Admit it, you have landlubber friends you wouldn't mind bringing along for a cruise, but you cringe at the idea of having to tell them how to sit, what to hold, where things go, and everything else regular boaters already know. Cranchi's Zaffiro 36 can help bridge the gap in experience because this Italian builder simplified the boat and labeled many lockers. If you can read, you can crew.
In the cockpit, there's labeled PFD and life raft stowage. The washdown hose reels into a dedicated holder in the transom gate. The shorepower cord has its own locker. There's even a clip for the boathook outboard of the portside wetbar, plus a molded recess for cleaning supplies -- including the bucket -- nearby. On the backside of the helm seat is a swing-out stainless-steel arm to which the barbecue connects. Fenders slip inside dedicated racks in the bowrail. Belowdecks you'll find not only a fishing rod locker but a dedicated rack for champagne flutes as well. Not bad for a 36' day boat.
The Zaffiro 36's performance will please old salts and land-based folk alike. It ran at 38 mph in 2' to 3' seas with the tabs trimmed down to about -3 and the drives up at just above level with the bottom. The ride was smooth and settled. In calm conditions, the boat ran 40.6 mph at wide open. Turning was predictable. The boat zigged and zagged smoothly through slaloms and carved smooth arcs in both directions.
You'll get higher speeds out of Formula's twin-stepped 370 SS with the same power as my test boat, but you'll pay for it at $483,620. Fairline's Targa 38, which will debut here this fall, runs 38 mph with the twin Volvo 300 EVC DuoProps. Retail pricing for the U.S. market isn't available yet.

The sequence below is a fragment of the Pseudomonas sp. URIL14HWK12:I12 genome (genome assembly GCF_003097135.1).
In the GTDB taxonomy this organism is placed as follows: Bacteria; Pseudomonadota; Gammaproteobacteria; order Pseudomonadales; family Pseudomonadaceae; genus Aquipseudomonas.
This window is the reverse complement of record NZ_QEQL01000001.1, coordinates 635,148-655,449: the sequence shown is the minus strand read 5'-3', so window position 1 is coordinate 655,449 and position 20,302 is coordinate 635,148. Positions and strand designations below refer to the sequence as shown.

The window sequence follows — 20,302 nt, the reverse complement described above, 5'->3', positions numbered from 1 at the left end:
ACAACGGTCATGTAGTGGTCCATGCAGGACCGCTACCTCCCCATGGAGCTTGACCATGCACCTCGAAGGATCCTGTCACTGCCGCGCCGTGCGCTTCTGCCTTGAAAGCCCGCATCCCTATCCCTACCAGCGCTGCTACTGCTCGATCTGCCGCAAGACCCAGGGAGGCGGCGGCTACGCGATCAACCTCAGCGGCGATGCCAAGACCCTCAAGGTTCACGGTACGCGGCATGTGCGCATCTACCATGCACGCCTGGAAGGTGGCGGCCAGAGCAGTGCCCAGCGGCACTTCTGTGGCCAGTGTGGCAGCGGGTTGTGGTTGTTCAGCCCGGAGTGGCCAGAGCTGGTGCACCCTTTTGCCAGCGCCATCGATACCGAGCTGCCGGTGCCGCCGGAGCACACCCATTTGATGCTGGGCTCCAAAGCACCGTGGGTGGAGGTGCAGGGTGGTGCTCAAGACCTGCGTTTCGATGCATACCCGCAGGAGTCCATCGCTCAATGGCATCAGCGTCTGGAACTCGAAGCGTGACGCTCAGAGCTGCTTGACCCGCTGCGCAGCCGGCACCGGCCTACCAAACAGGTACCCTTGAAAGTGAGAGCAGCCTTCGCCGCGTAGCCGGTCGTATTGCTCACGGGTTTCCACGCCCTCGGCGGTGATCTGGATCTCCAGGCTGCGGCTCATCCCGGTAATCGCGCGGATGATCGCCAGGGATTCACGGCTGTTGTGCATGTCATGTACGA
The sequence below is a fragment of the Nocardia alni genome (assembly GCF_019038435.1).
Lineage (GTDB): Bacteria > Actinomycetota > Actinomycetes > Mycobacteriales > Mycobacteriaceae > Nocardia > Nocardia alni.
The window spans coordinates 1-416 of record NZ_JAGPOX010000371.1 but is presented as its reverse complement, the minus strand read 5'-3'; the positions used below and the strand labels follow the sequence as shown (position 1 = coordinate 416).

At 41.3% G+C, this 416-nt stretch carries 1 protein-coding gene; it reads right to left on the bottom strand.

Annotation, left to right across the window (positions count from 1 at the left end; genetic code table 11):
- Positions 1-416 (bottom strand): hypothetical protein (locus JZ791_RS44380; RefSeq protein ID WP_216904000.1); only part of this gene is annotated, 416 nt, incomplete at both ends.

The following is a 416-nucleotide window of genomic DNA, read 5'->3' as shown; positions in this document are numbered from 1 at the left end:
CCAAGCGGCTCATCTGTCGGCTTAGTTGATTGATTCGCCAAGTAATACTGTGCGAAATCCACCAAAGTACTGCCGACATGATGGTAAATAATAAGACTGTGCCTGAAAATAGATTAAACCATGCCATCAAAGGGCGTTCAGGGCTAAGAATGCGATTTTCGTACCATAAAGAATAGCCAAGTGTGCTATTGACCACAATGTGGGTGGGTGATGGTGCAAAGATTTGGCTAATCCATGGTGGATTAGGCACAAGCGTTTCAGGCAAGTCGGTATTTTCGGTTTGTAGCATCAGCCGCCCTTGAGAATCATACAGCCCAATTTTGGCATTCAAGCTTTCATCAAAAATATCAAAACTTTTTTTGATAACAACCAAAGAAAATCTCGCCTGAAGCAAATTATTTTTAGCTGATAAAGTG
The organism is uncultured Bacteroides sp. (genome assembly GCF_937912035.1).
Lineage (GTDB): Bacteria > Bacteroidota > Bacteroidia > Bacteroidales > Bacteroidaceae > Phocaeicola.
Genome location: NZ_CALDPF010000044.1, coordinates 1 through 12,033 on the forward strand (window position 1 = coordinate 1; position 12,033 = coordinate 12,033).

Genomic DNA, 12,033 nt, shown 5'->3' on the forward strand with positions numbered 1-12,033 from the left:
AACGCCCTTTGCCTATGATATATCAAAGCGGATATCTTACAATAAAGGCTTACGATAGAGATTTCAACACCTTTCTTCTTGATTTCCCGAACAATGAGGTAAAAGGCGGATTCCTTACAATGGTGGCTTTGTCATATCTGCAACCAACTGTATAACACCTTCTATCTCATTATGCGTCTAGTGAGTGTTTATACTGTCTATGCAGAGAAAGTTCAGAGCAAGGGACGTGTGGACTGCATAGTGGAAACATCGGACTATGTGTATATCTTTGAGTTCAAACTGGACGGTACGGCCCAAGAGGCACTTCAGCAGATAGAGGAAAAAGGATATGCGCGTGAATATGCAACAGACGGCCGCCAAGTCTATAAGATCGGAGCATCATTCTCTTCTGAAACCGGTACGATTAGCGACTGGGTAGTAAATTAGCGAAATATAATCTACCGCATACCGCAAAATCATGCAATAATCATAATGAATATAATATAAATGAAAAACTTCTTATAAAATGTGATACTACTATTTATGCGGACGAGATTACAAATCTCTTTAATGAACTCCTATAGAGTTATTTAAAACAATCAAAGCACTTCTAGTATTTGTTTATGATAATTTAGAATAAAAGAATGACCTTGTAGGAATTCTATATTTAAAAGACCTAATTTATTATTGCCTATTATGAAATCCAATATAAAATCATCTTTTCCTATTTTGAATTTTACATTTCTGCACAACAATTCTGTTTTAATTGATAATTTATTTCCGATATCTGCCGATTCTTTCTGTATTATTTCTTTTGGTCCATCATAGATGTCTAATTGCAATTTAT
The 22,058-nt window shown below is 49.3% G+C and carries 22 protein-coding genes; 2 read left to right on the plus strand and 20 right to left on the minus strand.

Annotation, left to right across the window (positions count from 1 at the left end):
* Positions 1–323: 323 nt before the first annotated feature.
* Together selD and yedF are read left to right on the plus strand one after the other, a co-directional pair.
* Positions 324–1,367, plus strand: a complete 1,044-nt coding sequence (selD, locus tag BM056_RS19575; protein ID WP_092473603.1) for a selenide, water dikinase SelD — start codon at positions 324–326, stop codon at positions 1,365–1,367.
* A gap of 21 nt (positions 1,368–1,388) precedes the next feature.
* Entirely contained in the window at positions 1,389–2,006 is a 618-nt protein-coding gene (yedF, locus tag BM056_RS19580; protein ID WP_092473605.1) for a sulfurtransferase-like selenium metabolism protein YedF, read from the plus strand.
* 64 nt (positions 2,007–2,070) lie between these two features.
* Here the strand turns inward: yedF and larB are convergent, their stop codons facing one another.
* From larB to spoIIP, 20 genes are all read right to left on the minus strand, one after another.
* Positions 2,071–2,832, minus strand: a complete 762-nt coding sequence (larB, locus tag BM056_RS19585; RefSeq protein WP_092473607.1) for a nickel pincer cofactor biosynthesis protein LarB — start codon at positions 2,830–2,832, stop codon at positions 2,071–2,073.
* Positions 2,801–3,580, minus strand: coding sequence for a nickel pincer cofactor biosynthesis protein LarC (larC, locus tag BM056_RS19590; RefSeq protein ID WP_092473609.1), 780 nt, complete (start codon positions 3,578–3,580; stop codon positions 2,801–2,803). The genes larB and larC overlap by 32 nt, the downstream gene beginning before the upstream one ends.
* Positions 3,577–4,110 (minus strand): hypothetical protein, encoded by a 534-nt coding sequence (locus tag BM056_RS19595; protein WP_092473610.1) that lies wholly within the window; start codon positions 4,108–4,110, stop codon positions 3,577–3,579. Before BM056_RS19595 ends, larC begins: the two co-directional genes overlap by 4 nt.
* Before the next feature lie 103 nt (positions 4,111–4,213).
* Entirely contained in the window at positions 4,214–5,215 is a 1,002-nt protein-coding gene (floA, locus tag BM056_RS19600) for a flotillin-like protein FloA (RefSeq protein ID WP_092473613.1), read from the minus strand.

Instead of pinning the controls against the starboard gunwale, Cranchi moved the helm of the Zaffiro 36 toward center by about 2'. This allowed for a dedicated pod for the controls, trim buttons, autopilot, and trip log, all to starboard. Everything is within reach and encased in a dark charcoal-gray finish, which reduces glare.
Cranchi's signature silver dash also cuts glare on the Volvo Penta instruments, which are protected by a 2"-deep eyebrow. Because the controls and all the other aforementioned components can be placed to starboard, there's room for an optional big Raymarine E80 chartplotter ($7,277). The only part of the helm layout that's awkward is the compass location. It's forward of the gauge panel and I could barely see it.
The Zaffiro 36's new layout eliminated the portside chaise lounge that's popular on many express boats, but I didn't miss it. In its place is a convenient wetbar with a sink, refrigerator, and four-bottle rack. However, the edges of the cutting board cover that slips into the sink were rough. I found similar rough finish work in other spots on the boat, particularly in the lockers.
If you need to get away from the crowd, head to the bow on the wide side passageways. On the foredeck are two sunpads with headrests that can be raised on folding supports. The bow has a windlass, but access to the rode is difficult.